Along with the news that GCU and the Scottish College Development Network are developing guidelines for the creation and use of open educational resources, another Scottish news item caught my attention this week. Finally, after weeks of speculation, it was announced that the Universities of Glasgow and Strathclyde will join the FutureLearn partnership alongside the University of St Andrews which had previously signed up. You can read the press release here.
I can’t claim to have read every press release issued by FutureLearn but it’s telling, though not remotely surprising, that for all their apparent commitment to:
“…free, open, online courses from leading UK universities…”
– FutureLearn Press Release
“…removing the barriers to education by making learning more accessible…”
– Simon Nelson, FutureLearn, CEO
“…opening access to our learning to students around the world…”
– Colin Grant, Associate Deputy Principal at the University of Strathclyde
FutureLearn doesn’t appear to make any mention of using, creating or disseminating open educational resources. Although it’s rather disappointing, I can’t say that it’s particularly surprising. I haven’t got any statistics, but anecdotally, it seems that very few xMOOCs use or provide access to open educational resources. The relationship between MOOCs and OERs is problematic at best and non existent at worst. As Amber Thomas memorably commented at the Cetis13 conference “it’s like MOOCs stole OER’s girlfriend.” Perhaps I am being overly pesimistic about FutureLearn’s commitment to openness, after all, the initiative is being led by the Open University, an institution that has unquestionably been at the forefront of OER developments in the UK.
Of course St Andrews, Glasgow and Strathclyde aren’t the first Scottish universities to join the MOOC movement, the University of Edinburgh has already delivered six successful MOOCs in partnership with Coursera, including the eLearning and Digital Culture MOOC (#edcmooc) which my Cetis colleague Sheila MacNeill participated in and has blogged about extensively. Sheila recently presented about her experiences of being a MOOC student a the University of Southampton’s Digital Literacies Conference alongside #edcmooc tutor, and former CAPLE colleague, Dr Christine Sinclair, now with the University of Edinburgh. I wasn’t able to attend the event myself but I followed the tweet stream and was interested to note Sheila’s comments that the Edinburgh MSc module on digital cultures in more “open” than the Coursera MOOC on the same topic.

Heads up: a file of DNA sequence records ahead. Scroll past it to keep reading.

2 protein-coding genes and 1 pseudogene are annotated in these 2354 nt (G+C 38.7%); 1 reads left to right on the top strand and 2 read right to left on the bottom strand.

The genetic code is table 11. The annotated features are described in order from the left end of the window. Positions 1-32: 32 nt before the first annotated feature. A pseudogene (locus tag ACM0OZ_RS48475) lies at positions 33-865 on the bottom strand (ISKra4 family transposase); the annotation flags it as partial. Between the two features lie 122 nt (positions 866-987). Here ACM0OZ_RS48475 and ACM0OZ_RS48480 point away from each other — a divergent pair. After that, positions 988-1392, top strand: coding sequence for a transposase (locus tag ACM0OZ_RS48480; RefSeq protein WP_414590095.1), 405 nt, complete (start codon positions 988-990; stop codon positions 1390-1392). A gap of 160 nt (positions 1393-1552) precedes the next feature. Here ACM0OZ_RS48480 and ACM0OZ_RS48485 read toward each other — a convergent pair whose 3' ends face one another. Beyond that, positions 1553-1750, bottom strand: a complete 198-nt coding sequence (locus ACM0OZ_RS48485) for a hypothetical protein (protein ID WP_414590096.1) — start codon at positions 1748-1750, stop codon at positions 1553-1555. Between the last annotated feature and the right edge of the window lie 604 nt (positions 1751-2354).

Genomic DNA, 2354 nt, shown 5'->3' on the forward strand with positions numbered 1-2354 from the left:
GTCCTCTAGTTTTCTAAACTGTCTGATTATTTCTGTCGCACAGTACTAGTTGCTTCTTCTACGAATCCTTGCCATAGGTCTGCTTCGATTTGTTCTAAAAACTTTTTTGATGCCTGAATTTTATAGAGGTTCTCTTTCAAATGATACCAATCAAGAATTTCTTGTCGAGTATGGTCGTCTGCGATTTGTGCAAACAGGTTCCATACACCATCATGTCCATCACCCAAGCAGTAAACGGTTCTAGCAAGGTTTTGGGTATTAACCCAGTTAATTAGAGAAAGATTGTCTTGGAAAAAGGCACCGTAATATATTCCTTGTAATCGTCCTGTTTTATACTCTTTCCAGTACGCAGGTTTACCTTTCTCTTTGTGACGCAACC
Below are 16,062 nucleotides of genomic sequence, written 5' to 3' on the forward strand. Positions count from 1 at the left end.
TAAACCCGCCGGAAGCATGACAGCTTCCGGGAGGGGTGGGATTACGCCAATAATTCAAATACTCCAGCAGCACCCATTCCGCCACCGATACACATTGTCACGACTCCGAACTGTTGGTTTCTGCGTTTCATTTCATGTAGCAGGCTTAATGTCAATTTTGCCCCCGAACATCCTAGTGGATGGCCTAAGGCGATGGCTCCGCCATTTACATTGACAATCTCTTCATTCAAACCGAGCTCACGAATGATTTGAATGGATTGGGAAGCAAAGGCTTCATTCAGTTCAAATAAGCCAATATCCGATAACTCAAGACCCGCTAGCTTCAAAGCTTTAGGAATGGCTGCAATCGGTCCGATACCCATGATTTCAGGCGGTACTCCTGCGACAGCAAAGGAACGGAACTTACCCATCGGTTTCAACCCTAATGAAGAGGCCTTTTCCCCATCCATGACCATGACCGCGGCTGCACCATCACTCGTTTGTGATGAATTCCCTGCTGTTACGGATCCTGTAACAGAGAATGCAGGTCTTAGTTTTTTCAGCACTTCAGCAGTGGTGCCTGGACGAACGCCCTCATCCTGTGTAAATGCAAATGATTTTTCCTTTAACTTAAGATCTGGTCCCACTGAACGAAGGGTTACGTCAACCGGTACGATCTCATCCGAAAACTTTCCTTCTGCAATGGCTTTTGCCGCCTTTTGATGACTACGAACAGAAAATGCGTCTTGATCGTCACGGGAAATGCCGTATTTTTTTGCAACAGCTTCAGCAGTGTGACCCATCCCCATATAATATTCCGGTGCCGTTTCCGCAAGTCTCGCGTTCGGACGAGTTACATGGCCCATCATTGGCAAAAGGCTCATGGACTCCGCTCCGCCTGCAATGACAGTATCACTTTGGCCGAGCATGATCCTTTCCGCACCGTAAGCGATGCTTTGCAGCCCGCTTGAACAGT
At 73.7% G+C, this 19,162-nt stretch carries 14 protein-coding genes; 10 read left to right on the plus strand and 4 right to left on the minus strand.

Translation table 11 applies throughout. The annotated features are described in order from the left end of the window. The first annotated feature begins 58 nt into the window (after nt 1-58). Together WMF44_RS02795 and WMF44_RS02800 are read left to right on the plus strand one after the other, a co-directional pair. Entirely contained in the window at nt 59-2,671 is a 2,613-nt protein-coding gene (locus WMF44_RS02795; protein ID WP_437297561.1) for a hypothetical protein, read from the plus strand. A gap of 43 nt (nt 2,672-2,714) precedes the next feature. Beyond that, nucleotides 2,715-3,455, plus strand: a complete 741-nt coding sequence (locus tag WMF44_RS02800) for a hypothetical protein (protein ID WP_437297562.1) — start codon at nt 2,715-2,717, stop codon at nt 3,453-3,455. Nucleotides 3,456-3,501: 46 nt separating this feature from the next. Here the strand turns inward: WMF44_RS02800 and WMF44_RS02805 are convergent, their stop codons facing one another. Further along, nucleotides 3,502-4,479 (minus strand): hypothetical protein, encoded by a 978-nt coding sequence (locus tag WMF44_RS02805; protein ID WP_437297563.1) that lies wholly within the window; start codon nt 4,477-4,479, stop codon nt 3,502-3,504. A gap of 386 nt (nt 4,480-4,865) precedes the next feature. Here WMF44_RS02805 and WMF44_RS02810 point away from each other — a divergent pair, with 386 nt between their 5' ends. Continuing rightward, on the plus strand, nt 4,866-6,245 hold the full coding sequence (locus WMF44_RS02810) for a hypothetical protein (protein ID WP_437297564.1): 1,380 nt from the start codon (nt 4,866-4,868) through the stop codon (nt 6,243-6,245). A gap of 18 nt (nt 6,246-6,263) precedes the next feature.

It didn’t take much googling to locate the eLearning and Digital Cultures MSc course blog which, sure enough, carries a CC-BY-NC-SA licence. I don’t know if this licence covers all the course materials but it certainly appears to be more open than the Coursera version of the same course and it’s very encouraging to see that the Edinburgh course tutors are continuing to support open access to their course materials at the same time as engaging with MOOCs. I wonder if the Scottish FutureLearn partners will show a similar commitment to opening access to their educational resources? I certainly hope so.